For some, municipal bonds are baffling.
Sure they make sense as part of investors’ portfolios – they generate income free of federal and, many times, state and local taxes, and they support important local projects, like hospitals and schools.
But why, some wonder, do so many investors make them the centerpiece of their investing strategy?
The answer is simple: A good night’s sleep.
Munis doing their job
Consider the recent swings in the stock market. Equities swooned at the end of last year, then seemed to do a U-turn in January. Yet despite the recent swell, stocks are generally still well off their 52-week peak.
For municipal bond investors, ups-and-downs aren’t an issue. They know sometimes their munis will be worth more on paper, than what they bought them for, and sometimes less. Meantime, their bonds will continue to do what they’re supposed to: Generate a steady stream of tax-free income, and return the principal at maturity.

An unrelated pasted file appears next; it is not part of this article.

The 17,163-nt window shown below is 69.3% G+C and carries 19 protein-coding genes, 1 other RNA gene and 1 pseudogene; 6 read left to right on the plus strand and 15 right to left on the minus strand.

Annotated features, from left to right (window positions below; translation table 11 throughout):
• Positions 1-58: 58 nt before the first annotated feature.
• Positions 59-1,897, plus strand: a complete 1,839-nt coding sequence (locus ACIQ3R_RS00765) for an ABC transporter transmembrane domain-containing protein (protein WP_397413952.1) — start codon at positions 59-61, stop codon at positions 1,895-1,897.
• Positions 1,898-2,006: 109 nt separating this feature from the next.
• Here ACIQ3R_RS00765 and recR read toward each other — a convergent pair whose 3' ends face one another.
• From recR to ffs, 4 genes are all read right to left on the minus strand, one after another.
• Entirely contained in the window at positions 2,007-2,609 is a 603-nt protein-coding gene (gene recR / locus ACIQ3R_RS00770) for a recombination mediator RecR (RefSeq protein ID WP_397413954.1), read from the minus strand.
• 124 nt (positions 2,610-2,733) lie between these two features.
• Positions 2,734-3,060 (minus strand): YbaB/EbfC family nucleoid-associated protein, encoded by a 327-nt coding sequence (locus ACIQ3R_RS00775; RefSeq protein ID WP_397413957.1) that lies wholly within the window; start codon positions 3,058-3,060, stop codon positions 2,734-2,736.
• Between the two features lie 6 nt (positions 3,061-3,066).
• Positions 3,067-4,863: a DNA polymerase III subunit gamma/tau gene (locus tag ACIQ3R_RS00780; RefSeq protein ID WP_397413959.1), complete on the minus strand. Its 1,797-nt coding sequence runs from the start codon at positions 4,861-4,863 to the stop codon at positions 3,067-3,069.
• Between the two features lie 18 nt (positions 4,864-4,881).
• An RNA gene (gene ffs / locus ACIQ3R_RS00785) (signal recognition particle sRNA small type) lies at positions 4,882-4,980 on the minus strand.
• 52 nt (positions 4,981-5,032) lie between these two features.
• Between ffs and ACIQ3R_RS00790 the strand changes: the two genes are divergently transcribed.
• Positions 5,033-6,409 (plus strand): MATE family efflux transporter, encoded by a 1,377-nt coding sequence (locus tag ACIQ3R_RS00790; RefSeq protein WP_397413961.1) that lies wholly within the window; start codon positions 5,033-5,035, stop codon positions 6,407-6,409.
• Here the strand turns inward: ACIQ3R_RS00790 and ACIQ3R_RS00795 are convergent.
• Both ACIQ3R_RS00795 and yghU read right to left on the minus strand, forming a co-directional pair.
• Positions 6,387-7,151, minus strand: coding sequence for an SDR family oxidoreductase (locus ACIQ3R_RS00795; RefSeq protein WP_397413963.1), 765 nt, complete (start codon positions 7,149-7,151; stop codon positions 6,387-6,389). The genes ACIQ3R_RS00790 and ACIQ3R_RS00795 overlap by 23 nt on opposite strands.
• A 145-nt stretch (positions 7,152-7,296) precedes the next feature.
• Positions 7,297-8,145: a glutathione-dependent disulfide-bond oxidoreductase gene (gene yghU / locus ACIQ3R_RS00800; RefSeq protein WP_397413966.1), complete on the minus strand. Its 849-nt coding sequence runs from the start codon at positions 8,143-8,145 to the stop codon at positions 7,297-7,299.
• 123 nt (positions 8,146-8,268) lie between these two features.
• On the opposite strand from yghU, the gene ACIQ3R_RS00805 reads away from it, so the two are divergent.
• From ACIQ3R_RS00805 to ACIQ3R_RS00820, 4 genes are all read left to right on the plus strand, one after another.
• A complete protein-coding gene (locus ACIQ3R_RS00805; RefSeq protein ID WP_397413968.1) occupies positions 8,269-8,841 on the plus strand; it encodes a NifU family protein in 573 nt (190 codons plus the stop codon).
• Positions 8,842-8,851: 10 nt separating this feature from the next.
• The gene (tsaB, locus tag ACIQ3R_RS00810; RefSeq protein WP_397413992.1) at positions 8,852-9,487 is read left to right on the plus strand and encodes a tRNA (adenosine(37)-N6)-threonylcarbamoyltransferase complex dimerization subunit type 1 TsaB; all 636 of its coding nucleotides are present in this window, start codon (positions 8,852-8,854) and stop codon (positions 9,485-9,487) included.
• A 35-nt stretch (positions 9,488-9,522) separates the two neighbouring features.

Understanding the municipal bond risk
But steady income in times of tumult explains only part of the attraction to munis. Consider too, the municipal bond risk, relative to both equities and other income-producing investments. They score high marks there, as well.
“An often-overlooked measure of income generation efficiency is risk-adjusted income,” according to a prominent advisory firm. “Relative to other income-producing asset classes, municipal bonds generate higher levels of income per unit of risk.”
How bonds can help cure insomnia
So with relatively low municipal bond risk and steady tax-free income, where’s the drama? Ironically, it comes from the pundits, who incessantly warn of imminent interest rate spikes triggering Armageddon for bond investors.
These are the same seers who were predicting the end of the 30-year bond bull market five years ago, and who are now prophesizing the end of the 35-year bull market.
It’s a line of thinking we’ve been hearing regularly for years. But a look at the Fed Funds rate for almost 40 years belies the fear mongering, as would the Fed’s most recent thinking, in which it said it was backing off its plan to raise rates.
Seems the real municipal bond risk comes from the so-called experts, who would have investors do nothing and miss out on the opportunity to generate tax-free income they’ll never recoup.
If wild fluctuations in stock prices result in insomnia, the surest cure are the securities that do nothing but what they’re supposed to. Municipal bonds are boring, and that’s the point.